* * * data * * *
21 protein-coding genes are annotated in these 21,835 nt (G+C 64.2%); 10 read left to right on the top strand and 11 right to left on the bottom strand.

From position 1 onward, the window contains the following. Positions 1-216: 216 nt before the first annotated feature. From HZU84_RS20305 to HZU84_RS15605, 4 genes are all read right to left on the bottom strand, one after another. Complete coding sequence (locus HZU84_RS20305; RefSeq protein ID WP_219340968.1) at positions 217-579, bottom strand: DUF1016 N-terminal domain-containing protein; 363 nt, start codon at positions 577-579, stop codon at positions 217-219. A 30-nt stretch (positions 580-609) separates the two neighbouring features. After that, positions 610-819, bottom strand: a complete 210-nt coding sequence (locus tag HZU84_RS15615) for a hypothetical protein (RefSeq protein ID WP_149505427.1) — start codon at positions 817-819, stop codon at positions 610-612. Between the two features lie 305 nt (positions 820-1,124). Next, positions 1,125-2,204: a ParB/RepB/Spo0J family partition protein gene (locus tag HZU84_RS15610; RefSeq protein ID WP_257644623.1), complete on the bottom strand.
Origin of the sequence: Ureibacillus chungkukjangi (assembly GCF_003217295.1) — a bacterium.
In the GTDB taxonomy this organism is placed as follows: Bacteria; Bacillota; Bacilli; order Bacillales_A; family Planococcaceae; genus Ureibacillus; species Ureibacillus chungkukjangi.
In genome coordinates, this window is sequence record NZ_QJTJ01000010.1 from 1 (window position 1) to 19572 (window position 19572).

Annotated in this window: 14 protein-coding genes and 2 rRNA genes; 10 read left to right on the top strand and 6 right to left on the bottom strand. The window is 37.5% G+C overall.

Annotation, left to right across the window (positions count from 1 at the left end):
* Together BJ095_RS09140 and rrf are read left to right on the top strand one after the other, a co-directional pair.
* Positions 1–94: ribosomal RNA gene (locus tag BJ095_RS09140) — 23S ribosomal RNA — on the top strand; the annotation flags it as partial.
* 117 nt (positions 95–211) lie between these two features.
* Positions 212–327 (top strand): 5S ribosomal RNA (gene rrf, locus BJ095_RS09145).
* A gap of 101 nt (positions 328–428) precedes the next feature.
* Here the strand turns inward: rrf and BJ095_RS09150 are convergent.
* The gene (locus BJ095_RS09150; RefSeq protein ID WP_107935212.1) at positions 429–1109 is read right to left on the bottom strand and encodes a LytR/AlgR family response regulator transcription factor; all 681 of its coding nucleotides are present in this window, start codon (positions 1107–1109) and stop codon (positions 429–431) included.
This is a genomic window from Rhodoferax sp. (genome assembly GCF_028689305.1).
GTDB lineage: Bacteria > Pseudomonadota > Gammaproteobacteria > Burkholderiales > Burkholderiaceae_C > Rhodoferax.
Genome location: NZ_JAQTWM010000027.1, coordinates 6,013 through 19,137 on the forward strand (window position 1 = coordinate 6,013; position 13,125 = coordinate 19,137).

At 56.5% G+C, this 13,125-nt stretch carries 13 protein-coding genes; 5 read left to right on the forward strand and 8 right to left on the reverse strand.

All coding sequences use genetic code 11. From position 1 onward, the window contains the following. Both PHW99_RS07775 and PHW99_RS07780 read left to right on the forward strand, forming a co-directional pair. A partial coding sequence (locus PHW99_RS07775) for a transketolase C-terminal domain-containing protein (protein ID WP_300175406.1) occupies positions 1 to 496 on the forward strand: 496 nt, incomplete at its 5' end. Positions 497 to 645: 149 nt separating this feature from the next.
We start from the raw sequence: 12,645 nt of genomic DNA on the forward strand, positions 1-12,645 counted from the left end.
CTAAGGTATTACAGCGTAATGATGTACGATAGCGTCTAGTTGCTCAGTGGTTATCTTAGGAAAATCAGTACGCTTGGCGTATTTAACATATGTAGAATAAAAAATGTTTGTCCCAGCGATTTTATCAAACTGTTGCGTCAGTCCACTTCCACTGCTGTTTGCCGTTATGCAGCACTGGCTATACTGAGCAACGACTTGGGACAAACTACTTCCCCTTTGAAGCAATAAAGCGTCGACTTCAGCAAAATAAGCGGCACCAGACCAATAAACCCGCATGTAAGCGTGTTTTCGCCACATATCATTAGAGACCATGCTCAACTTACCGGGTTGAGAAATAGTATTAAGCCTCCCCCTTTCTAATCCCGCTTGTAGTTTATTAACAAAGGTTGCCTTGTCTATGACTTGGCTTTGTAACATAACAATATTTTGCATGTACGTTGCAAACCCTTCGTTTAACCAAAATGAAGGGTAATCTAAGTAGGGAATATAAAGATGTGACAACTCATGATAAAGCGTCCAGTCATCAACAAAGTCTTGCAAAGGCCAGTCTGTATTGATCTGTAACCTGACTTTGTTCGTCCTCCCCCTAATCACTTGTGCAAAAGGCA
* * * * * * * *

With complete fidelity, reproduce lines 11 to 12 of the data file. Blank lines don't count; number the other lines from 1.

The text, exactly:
* Positions 212–327 (top strand): 5S ribosomal RNA (gene rrf, locus BJ095_RS09145).
* A gap of 101 nt (positions 328–428) precedes the next feature.